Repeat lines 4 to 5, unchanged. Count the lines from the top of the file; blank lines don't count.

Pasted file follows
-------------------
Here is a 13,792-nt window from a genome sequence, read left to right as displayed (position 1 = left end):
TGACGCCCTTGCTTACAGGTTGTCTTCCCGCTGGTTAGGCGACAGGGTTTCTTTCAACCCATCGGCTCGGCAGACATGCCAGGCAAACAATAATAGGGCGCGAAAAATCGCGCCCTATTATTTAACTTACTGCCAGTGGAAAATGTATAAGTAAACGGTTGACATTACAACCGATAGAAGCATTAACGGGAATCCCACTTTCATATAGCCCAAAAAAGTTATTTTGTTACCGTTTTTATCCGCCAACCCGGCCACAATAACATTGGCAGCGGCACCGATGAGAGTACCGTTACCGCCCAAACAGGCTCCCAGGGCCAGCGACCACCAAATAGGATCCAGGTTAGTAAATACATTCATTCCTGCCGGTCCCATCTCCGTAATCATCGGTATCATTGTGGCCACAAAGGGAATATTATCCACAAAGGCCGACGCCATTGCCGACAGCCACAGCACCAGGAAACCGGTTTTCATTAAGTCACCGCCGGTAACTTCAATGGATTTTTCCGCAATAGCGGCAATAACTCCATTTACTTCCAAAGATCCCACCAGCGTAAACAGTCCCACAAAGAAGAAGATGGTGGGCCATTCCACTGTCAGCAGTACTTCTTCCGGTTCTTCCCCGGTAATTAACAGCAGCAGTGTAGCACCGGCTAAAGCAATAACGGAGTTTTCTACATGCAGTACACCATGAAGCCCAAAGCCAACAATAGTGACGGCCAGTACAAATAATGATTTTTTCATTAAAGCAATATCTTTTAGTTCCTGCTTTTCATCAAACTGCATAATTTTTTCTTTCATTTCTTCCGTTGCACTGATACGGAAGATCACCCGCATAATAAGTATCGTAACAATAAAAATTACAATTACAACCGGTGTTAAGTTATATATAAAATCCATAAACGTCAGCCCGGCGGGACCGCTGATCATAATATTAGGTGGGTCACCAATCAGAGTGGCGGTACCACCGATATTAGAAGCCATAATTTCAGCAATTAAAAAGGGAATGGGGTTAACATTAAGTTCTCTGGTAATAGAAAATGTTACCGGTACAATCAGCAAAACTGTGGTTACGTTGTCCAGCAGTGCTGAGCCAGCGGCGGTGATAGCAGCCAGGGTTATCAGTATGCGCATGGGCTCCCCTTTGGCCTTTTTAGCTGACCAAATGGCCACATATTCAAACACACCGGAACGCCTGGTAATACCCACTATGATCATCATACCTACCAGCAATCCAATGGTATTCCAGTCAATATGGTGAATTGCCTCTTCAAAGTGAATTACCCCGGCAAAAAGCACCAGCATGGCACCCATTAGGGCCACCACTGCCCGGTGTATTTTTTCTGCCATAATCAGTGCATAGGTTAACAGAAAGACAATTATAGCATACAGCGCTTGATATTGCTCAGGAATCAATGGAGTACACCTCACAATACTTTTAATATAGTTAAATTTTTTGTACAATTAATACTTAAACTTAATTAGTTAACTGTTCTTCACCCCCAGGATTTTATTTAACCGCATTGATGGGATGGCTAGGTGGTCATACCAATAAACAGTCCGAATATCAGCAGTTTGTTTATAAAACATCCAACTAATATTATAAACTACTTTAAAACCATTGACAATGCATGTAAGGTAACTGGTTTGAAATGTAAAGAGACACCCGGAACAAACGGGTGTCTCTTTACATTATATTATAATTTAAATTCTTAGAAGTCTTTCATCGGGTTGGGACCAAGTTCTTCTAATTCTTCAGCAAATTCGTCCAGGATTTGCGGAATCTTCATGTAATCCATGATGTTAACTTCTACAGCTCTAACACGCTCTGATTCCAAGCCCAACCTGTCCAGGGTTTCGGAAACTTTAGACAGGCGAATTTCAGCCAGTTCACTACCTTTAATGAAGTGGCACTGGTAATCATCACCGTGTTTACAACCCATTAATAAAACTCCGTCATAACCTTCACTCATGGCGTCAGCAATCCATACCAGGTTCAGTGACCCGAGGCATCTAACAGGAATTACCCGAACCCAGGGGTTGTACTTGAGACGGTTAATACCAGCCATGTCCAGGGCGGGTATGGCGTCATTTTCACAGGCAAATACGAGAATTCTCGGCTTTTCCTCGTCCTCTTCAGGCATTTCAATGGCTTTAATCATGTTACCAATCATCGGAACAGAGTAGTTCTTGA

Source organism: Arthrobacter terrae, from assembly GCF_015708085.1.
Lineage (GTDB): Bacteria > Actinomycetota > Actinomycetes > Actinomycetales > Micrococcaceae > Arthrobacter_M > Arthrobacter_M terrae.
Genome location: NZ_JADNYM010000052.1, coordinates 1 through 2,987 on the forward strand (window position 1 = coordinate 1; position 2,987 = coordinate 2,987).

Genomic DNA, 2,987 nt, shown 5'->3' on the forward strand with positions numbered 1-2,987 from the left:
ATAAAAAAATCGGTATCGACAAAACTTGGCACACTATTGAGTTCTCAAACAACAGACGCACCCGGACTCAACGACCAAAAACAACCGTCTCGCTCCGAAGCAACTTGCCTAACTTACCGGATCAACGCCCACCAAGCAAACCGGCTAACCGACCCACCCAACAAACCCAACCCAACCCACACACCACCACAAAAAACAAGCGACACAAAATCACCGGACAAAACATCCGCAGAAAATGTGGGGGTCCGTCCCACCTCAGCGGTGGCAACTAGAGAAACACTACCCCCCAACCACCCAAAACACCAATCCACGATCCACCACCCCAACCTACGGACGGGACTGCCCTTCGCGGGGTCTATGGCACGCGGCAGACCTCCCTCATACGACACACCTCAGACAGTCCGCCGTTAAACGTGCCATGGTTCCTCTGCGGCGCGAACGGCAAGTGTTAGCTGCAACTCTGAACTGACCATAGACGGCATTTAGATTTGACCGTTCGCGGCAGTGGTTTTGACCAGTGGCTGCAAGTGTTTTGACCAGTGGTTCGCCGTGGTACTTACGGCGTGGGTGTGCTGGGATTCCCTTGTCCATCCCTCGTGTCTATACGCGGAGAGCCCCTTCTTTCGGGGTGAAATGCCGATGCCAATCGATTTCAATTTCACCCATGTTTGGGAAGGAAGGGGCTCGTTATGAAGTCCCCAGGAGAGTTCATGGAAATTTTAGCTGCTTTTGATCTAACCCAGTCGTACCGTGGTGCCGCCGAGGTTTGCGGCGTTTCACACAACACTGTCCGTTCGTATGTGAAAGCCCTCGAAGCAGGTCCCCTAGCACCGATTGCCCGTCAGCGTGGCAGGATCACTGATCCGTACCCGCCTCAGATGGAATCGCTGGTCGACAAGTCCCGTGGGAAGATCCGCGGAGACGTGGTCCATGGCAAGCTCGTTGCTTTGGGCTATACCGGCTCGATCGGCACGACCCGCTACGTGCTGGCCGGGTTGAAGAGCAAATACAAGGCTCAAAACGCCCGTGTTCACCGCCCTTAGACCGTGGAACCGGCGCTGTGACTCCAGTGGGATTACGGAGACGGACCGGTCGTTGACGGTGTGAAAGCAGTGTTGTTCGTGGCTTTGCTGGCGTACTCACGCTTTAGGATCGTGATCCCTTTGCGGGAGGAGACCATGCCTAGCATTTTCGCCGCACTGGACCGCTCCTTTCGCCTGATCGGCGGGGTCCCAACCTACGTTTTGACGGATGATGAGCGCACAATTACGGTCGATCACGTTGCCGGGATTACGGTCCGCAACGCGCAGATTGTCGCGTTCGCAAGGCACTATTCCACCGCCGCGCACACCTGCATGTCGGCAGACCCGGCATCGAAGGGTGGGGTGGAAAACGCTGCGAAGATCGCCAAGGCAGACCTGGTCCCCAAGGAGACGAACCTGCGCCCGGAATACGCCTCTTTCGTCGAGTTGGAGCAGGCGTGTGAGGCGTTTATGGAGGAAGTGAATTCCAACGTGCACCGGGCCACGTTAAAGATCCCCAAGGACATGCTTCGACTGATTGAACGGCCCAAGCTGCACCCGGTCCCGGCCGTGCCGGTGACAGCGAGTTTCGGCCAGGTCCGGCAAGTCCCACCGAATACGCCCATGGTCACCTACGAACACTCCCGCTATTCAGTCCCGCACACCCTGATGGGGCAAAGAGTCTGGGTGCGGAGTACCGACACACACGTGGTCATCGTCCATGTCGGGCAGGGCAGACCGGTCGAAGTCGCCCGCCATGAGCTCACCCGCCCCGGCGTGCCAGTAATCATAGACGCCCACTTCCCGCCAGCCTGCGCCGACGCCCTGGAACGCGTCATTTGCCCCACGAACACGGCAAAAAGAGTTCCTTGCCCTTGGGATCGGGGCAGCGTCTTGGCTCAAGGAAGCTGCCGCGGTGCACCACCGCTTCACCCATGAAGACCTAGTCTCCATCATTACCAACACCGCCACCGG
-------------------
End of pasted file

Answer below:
Lineage (GTDB): Bacteria > Actinomycetota > Actinomycetes > Actinomycetales > Micrococcaceae > Arthrobacter_M > Arthrobacter_M terrae.
Genome location: NZ_JADNYM010000052.1, coordinates 1 through 2,987 on the forward strand (window position 1 = coordinate 1; position 2,987 = coordinate 2,987).